Webmatters Title
Webmatters : Hillyar Hill-Trevor Memorial at Givenchy lès la Bassée
Rough Map of Area

Lieutenant Hillyar Hill-Trevor


Givenchy-lès-la-Bassée is a village some 27 kilometres north of Arras and about 5 kilometres west of La Bassée, a small town on the N41 road from Béthune to Lille. The monument is situated in the rue de moulin.

From the main Béthune road take the turning into Cuinchy village. Continue over the canal and turn right at the junction where you see the panel directing Guards Cemetery off to your left. At the church in Givenchy (The junction is a: Stop) turn right again. The memorial is on your right at the bottom of the street. Continuing around this road to the right will bring you to the canal and back to the bridge (the pont fixe of the battle for Givenchy).



Monument to Hillyar Hill-Trevor

In December 1914 the Indian Corps controlled the southern sector of the British Front from Givenchy northwards to Fromelles (in German hands). In compliance with orders from Field Marshal Sir John French commanding the British Expeditionary Force (BEF) the Indian Divisions had launched a series of actions along their front in mid December but these gained little and rumours suggested that the German sappers had begun tunnelling near Givenchy.

At 0900 hours on 20th December 1914 ten small mines were detonated under the Sirhind Brigade (on the left of Givenchy) and German infantry then assaulted the entire front between there and la Quinque Rue to the east of Festubert.

Givenchy was an important position for the British because, situated on a small mound above the watertable, its loss would allow the Germans an uniterupted view over their positions.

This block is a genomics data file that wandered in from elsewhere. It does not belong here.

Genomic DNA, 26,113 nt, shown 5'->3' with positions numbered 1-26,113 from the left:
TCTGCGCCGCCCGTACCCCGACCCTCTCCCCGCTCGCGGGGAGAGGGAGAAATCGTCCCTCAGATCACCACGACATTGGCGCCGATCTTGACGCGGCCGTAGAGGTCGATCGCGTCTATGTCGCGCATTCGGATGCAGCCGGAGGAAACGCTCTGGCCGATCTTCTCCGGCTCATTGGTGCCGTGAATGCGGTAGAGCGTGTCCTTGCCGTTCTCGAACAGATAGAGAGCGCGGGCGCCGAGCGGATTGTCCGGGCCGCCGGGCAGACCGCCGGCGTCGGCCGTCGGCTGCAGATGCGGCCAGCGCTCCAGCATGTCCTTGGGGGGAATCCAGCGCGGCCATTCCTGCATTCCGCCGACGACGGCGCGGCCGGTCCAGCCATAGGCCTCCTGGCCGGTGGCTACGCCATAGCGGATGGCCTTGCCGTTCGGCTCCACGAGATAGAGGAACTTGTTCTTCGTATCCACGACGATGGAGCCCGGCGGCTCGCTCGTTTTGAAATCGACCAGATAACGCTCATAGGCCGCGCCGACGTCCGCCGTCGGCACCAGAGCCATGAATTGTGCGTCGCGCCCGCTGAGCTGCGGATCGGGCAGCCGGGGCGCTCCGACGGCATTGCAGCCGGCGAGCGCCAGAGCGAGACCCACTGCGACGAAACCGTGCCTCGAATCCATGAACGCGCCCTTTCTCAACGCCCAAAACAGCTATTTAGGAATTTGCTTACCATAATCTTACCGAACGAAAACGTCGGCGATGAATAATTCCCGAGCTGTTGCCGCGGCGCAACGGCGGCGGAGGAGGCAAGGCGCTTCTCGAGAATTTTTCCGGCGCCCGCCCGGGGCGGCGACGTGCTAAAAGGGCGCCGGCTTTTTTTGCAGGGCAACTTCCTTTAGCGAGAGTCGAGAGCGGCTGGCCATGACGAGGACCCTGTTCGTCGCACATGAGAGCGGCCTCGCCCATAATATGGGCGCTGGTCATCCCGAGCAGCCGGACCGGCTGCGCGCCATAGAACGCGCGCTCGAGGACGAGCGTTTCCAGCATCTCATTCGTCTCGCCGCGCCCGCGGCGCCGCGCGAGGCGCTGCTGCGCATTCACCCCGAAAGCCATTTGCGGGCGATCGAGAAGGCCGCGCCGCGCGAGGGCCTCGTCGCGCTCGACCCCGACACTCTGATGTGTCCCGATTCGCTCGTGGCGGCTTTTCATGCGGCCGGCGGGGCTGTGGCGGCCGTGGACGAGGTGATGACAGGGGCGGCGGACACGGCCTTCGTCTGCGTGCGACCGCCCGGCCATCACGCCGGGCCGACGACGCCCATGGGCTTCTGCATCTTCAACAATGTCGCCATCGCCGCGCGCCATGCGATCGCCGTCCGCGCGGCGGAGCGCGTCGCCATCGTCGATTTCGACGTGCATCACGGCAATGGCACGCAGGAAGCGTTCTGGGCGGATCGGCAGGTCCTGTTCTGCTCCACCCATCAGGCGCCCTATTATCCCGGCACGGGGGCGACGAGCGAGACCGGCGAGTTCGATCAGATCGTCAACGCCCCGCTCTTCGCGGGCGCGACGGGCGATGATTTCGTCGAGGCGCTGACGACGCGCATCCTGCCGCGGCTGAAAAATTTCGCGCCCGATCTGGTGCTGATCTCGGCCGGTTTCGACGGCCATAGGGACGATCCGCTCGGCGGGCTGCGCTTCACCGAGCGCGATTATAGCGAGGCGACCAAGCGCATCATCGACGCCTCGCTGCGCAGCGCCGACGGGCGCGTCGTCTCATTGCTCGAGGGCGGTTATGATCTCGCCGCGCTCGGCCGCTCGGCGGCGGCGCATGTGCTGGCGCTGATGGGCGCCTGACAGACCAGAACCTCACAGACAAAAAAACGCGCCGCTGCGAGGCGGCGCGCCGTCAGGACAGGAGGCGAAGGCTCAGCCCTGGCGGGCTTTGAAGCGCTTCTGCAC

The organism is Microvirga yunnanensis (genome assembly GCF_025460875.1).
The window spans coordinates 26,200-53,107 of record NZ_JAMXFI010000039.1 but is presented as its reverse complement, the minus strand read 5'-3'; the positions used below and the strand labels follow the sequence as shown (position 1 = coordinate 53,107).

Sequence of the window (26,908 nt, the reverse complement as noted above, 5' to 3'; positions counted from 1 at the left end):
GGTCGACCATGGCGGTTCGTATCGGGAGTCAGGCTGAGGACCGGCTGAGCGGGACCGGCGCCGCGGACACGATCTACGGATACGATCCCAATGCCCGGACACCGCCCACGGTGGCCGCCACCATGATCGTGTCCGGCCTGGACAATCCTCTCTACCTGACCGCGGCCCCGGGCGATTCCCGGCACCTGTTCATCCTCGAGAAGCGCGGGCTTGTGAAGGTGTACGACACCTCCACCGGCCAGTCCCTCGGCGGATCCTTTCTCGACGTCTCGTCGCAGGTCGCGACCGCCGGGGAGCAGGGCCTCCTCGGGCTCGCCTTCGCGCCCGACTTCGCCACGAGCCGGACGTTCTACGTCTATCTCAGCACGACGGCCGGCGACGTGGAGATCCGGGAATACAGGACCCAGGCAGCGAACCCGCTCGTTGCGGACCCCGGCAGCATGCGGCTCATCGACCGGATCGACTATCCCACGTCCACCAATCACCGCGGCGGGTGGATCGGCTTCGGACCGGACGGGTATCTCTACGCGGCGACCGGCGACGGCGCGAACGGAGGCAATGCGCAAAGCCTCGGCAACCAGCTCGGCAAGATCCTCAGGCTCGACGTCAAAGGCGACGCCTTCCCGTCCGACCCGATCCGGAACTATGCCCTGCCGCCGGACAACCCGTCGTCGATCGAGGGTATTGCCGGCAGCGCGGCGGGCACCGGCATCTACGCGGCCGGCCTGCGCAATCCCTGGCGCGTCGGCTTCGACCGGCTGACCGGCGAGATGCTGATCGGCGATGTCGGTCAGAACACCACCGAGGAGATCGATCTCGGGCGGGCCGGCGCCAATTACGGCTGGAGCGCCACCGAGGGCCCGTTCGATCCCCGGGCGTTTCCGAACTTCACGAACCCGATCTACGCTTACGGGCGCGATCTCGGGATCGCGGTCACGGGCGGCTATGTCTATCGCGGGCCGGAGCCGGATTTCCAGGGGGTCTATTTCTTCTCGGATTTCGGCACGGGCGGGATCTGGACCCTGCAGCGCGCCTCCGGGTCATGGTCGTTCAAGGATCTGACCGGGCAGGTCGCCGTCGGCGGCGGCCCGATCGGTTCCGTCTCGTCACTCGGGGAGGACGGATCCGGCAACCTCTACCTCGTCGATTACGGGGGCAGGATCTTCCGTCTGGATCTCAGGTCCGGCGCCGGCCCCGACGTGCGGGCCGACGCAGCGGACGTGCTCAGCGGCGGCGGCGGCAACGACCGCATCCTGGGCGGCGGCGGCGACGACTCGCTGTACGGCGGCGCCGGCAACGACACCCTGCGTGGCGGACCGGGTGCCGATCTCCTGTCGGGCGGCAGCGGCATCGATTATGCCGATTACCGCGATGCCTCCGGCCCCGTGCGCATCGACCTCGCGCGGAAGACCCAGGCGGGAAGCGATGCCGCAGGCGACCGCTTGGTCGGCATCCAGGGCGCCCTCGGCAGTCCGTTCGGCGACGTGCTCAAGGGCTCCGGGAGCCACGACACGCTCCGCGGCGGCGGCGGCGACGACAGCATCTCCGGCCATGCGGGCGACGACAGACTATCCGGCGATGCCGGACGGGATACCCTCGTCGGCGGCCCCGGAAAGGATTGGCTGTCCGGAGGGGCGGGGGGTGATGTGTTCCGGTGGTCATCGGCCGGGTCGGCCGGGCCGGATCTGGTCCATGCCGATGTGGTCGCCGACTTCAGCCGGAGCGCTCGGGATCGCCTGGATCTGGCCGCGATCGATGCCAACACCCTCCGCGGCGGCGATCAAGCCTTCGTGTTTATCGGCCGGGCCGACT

By midday almost the entire Brigade front had been broken and the Indian soldiers had been forced back to a position in front of Festubert.

It was vital that Givenchy was recovered from the enemy and the Jullundur Brigade were brought up to launch a counter attack led by the 1st Bn Manchester Regiment and a company of the 1/4th Bn Suffolk Regiment.

142e Régiment d’Infanterie Territoriale

The third battalion of the regiment were part of the Lahore Division’s reserve together with the 1/4th Bn Suffolk Regiment. (Most French Regiments like their German counterparts had three battalions which served together, unlike British units where battalions usually served seperately).

On the 17th December 1914 one of their companies was attached to the Ferozepore Brigade in order to guard the Pont fixe(the bridge over the canal at Cuinchy).

When the Germans launched their attack the 2nd and remainder of the 3rd Battalions of the 142e RIT were immediately rushed forward to the pont fixe where they arrived at 1300 hours. Capitaine Salle commanding the three remaining companies of the 3rd Battalion took the left flank of the counter attack launched by the 1st Bn Manchester Regiment.

The Manchesters managed to regain the village after hours of house to house combat whilst Capitaine Salle was seriously injured trying to lead his men forward into the trenches previously held by the 129th Baluchis on the left of the Ferozepore Brigade.

It was pitch black, the ground waterlogged and the ground raked by machine gun fire at the slightest movement. Lt Colonel Henry Lemprière commanding a force of his own 7th Dragoon Guards and 47th Sikhs reported that attempting an assault in such conditions would be a waste of lives. He was told to get on with it and one of the lives uselessly wasted was his own.